On 28 & 29 January 2013, a Supreme Court consisting of Lords Neuberger, Mance, Kerr, Carnwarth and Lady Hale will hear Westminster City Council’s appeal against the decision of the Court of Appeal ([2011] EWCA Civ 954, Laws, Richards, Rimer LLJ) as to the proper interpretation and scope of a local authority’s duty to provide accommodation under the National Assistance Act 1948, s 21(1)(a).

S 21 of the 1948 Act

S 21(1)(a) of the 1948 Act permits (and by virtue of directions made by the Secretary of State under it, requires) local authorities “to make arrangements for providing residential accommodation for persons aged eighteen or over who by reason of age, illness, disability or other circumstances are in need of care and attention which is not otherwise available to them”. S 21(8) excludes care and attention which is provided by the NHS, and s 21(1A) (inserted by the Immigration and Asylum Act 1999, s 116), excludes from s 21(1)(a) a series of categories of foreign nationals including those who have exhausted their immigration appeal rights and have no lawful basis to remain,  if the need for care and attention arises solely because of destitution

The Facts

The appellant came to the United Kingdom in 2006, at the age of 16, and sought asylum based on his fear of persecution in Iran on account of his sexual orientation. His claim was refused in 2007 and he became homeless in October 2009. In December 2009, apparently after learning of the death of his partner in an Iranian prison, he tried to kill himself, and was admitted to a hospital mental health unit as an inpatient. He was later discharged, but diagnosed as suffering from depression and post traumatic stress disorder.

The decision under challenge was the decision of Westminster City Council that SL did not need ‘care and attention’ within the meaning of s 21(1)(a) but should be encouraged to live independently. In consequence, Westminster decided it owed SL no duty to provide residential accommodation. SL’s social worker acted as a care co-ordinator, and at weekly meetings, offered advice, encouragement, monitored SL’s mental state, and arranged contact for SL with counselling groups and a befriending service.

The issue was whether these services provided by Westminster to SL amounted to ‘care and attention’ within the definition of s 21(1)(a) such as to attract the consequent duty to accommodate.

The first instance judge (Burnett J) refused the application. The Court of Appeal unanimously allowed the appeal, and Westminster City Council now appeals against that conclusion.

The Issues

The first issue in the case is what is meant by ‘care and attention’, a phrase not defined by the Act.

The second is the nexus between the care and attention of which the claimant is (in Laws LJ’s words) ‘putatively in need’ and the provision of accommodation.

The construction of s 21 is the subject of considerable authority, including two House of Lords decisions, Westminster CC v NASS  [2002] 1 WLR 2956, [2002] UKHL 38 and M v Slough BC  [2008] 1 WLR 1808, [2008] UKHL 52. In M v Slough BC,  Lord Neuberger (who will preside over the Supreme Court in SL) held (at paras 47-52) that the subordinate clause ‘which is not otherwise available’ qualifies the phrase ‘care and attention’ not ‘accommodation’, and Lady Hale (at para 33) said that in the context of s21, the natural and ordinary meaning of the words ‘care and attention’ was ‘looking after’, in the sense of doing something for a person which he cannot or should not be expected to do for himself.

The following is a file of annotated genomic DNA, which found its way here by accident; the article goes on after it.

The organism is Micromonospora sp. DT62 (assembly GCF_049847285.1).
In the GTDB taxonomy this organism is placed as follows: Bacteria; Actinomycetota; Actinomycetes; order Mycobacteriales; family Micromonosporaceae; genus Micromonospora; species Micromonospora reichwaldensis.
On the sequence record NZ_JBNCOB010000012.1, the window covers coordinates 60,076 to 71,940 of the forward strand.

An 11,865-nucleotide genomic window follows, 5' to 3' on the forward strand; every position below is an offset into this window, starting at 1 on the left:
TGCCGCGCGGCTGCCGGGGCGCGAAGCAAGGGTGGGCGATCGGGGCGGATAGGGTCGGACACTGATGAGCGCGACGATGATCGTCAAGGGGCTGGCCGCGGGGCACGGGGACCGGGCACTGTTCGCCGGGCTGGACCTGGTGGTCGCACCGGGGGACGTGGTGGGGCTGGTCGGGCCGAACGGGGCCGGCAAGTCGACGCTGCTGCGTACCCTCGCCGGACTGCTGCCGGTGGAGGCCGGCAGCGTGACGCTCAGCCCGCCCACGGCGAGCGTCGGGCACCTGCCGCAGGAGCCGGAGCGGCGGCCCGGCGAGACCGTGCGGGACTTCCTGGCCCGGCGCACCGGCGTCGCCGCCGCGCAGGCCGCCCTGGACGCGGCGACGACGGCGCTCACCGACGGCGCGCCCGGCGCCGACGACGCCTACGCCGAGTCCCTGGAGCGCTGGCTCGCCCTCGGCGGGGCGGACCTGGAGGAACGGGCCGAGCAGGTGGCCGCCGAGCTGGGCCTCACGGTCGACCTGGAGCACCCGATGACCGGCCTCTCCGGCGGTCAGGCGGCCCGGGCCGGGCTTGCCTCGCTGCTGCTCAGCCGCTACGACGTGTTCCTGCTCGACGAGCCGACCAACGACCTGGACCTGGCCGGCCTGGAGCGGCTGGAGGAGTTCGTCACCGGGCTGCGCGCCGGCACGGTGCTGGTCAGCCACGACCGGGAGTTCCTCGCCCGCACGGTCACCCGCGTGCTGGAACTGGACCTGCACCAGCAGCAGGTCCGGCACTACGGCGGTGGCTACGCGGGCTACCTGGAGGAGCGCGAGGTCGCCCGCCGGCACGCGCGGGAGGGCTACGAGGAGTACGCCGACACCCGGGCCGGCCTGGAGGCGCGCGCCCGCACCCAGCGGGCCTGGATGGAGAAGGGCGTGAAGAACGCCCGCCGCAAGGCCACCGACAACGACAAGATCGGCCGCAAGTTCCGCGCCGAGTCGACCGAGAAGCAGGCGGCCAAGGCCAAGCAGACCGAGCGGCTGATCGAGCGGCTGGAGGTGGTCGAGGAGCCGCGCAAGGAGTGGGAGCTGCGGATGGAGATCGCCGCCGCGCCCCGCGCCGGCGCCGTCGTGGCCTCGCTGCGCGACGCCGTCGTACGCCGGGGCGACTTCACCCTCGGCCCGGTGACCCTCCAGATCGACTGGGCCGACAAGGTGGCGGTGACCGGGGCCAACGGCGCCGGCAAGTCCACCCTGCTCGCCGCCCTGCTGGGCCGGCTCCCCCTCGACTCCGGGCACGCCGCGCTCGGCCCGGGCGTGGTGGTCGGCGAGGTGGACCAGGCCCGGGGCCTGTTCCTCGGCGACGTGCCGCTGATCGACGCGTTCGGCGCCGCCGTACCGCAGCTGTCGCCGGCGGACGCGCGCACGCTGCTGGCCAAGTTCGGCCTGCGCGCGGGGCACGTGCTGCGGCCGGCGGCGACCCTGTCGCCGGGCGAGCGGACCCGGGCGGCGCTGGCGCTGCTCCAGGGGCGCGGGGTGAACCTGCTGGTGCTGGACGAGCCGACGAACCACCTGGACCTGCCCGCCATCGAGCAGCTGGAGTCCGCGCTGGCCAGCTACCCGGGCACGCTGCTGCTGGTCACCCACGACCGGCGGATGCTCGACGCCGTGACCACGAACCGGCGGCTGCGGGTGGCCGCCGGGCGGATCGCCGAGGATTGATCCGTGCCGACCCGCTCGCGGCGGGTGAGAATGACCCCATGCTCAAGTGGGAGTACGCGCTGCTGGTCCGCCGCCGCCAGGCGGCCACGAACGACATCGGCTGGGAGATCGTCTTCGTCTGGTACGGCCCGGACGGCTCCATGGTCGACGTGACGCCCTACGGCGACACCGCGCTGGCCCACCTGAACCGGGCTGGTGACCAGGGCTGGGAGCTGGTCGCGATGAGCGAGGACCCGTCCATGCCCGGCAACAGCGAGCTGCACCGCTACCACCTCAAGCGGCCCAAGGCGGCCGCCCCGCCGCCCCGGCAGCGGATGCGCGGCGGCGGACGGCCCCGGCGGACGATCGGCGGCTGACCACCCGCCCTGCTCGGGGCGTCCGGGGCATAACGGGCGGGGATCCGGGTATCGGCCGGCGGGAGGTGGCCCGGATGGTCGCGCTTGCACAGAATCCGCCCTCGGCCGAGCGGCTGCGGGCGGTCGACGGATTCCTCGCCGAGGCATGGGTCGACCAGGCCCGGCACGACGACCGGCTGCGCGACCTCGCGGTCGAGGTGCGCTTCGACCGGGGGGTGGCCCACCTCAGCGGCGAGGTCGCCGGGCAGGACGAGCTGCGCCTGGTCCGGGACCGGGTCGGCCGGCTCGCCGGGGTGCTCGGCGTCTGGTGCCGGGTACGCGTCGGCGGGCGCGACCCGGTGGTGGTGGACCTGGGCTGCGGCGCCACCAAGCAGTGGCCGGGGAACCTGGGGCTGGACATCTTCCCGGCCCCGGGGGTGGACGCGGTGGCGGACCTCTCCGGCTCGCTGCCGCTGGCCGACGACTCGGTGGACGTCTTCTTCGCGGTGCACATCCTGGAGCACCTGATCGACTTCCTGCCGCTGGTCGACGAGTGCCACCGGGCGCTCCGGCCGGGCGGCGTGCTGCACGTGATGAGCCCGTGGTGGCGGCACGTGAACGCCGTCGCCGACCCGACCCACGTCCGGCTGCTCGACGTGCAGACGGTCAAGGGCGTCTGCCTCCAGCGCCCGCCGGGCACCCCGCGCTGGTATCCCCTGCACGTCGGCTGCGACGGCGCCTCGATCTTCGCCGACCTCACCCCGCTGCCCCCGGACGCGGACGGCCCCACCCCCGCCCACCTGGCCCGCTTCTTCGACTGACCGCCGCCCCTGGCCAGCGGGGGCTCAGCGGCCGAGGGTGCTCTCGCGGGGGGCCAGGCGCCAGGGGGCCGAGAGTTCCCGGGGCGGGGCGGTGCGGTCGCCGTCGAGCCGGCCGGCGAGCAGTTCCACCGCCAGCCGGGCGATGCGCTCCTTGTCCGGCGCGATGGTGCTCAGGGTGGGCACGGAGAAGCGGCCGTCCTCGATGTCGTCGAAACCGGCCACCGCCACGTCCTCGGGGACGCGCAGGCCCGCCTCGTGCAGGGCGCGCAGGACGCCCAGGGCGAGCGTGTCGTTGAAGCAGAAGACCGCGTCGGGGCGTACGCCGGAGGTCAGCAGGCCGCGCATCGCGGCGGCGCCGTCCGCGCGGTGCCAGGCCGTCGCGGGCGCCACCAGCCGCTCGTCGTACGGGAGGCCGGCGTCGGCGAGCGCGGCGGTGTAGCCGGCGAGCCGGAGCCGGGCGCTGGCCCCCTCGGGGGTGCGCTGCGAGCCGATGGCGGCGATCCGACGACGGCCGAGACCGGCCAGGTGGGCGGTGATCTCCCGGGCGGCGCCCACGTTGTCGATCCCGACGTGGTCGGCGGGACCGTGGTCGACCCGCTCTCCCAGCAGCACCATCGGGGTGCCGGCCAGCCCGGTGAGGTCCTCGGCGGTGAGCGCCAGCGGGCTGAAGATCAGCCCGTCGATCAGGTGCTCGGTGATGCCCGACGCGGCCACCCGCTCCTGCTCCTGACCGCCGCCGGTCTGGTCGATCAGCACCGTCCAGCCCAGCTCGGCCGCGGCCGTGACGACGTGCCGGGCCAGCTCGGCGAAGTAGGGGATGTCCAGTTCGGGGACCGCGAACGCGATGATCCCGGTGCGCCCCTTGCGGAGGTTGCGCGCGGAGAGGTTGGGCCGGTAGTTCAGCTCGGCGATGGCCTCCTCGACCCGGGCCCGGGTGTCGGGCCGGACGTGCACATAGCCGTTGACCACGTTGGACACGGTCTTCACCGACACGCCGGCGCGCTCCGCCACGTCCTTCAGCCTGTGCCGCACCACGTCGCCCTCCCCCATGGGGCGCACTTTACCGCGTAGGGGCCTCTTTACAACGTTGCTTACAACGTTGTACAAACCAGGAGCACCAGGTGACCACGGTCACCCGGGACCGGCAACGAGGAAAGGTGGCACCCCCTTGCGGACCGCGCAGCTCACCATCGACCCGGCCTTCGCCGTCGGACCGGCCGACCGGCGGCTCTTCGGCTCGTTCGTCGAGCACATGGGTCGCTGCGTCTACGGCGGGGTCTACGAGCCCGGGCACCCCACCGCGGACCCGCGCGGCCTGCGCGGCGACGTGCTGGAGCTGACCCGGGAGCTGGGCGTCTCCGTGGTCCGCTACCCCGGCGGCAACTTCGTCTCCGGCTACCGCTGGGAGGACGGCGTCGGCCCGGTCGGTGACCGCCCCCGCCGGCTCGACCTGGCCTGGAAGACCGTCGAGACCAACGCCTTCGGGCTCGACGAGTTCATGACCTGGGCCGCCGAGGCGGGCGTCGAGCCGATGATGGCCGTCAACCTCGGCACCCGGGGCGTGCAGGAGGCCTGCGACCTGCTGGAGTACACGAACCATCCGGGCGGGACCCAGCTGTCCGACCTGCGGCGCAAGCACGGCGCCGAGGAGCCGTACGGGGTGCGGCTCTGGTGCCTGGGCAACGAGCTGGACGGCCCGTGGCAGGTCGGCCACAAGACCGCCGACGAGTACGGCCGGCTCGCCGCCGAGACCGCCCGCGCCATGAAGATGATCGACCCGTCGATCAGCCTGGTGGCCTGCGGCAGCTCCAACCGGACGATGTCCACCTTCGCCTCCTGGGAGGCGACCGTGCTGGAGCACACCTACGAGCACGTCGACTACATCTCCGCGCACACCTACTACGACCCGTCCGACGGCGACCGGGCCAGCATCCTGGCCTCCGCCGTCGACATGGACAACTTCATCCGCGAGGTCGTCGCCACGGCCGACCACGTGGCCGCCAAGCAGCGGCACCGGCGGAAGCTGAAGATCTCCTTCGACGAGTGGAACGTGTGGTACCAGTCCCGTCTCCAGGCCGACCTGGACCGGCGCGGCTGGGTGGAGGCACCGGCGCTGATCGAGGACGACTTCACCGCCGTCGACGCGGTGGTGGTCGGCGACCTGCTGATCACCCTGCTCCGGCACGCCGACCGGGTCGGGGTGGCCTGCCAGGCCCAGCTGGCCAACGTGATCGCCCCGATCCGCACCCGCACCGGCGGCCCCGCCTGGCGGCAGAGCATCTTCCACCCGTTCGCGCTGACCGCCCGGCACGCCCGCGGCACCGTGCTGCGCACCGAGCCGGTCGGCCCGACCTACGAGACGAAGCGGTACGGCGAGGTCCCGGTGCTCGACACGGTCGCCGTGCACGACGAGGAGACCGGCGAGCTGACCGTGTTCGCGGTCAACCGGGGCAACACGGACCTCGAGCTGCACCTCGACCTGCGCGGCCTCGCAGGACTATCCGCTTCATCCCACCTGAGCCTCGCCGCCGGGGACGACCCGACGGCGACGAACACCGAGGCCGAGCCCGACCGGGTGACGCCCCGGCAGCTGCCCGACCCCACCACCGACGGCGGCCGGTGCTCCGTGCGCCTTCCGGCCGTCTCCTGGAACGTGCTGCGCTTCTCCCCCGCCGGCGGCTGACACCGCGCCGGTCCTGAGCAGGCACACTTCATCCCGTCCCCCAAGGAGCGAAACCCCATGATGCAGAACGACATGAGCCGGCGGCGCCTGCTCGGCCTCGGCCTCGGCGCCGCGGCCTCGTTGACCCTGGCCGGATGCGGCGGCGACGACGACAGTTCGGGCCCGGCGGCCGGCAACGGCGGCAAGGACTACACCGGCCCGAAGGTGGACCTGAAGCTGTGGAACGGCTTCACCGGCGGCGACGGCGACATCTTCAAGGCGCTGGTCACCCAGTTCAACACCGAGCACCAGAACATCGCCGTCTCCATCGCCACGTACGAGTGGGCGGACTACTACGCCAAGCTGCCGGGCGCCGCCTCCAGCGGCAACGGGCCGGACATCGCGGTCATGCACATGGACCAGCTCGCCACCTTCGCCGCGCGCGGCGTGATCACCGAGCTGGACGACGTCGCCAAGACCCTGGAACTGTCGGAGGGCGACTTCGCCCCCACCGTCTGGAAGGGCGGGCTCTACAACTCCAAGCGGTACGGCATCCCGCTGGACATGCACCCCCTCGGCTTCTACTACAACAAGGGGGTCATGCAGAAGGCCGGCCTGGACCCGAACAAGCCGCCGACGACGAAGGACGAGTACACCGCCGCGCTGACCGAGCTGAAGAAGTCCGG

In the present case the issue is whether it must be shown, for a right to accommodation to exist under s 21(1)(a), that the necessary care and attention cannot be given without the provision of residential accommodation; or whether the statutory language should be construed to mean that the provision of accommodation is reasonably required in order for care to be furnished in a way which full meets the claimant’s needs; or whether the statutory language has some other meaning.

The second construction was that contended for by SL in the Court of Appeal (supported by The Medical Foundation and Mind, intervening). Differing from the first instance judge, but not entirely adopting the construction contended for by SL however, the Court of Appeal held that the things SL’s social worker did for him did amount to care and attention in the sense of looking after; and held that this care and attention was ‘not otherwise available’ (other than under s 21(1)(a)) in the sense that it would not be reasonably practicable and efficacious for the local authority to supply it without the provision of accommodation (paras 38, 39). It held (para 44) that it would not be reasonably practicable to supply these services without stable accommodation, and that the provisions of the Immigration & Asylum Act 1999, s 95 meant that potentially available NASS accommodation must be ignored.

These issues now fall finally to be determined by the Supreme Court. As the Court of Appeal noted, the wider the concept of care and attention, and the looser the nexus between the care and attention needed and the provision of accommodation, the more onerous will be the duty of local authorities under s 21(1)(a).